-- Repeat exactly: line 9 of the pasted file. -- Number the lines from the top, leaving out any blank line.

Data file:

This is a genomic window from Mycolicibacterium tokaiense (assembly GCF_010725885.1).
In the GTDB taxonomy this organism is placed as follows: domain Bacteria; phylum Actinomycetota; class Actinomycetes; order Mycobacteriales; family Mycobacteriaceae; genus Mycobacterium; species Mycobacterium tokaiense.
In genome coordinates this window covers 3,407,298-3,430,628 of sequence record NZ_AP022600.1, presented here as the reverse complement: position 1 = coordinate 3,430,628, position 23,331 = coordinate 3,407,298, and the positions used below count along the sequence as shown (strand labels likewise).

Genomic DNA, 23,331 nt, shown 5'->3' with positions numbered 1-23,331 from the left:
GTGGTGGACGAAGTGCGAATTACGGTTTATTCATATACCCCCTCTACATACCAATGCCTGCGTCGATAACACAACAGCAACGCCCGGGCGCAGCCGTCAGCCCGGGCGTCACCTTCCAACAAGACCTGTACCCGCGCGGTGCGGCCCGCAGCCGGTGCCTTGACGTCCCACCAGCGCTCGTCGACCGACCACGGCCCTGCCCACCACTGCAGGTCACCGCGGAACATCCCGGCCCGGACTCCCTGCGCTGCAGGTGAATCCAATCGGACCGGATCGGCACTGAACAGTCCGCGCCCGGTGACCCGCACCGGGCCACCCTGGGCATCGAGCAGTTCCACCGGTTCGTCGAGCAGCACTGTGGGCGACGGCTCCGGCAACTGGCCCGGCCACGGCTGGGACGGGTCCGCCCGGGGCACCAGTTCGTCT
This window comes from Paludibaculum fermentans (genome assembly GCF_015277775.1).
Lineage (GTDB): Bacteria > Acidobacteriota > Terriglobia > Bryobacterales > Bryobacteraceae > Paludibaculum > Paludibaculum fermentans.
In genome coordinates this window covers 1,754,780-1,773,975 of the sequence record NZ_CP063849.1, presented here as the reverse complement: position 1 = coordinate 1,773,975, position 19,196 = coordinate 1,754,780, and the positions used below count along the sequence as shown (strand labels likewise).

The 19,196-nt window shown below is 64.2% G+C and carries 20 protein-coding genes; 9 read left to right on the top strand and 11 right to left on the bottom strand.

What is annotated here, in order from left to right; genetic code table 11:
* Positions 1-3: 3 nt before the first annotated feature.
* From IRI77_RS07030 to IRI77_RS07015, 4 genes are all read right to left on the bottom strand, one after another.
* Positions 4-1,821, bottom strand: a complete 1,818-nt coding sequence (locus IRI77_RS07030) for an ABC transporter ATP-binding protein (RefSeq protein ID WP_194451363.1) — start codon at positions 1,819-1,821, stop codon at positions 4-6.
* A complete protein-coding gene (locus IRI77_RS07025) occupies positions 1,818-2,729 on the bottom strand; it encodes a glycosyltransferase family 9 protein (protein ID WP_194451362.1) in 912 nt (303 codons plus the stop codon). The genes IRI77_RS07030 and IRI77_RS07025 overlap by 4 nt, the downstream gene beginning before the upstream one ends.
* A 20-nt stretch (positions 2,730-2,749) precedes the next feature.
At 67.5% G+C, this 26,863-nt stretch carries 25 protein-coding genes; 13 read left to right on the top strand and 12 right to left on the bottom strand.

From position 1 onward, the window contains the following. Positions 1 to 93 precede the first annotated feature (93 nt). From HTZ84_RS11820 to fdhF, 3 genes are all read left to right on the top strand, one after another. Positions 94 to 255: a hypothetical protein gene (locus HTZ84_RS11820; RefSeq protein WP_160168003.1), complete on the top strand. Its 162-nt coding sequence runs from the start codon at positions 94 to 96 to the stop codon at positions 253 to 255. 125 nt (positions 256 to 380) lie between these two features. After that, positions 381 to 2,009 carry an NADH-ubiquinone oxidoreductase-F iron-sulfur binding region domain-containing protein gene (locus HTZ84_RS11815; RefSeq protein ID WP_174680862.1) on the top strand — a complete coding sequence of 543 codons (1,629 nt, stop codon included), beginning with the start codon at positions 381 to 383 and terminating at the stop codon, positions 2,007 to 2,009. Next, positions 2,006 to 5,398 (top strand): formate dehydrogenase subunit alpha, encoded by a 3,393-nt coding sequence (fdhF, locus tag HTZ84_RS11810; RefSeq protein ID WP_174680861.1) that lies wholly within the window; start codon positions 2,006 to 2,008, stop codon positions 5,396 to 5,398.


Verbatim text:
The 19,196-nt window shown below is 64.2% G+C and carries 20 protein-coding genes; 9 read left to right on the top strand and 11 right to left on the bottom strand.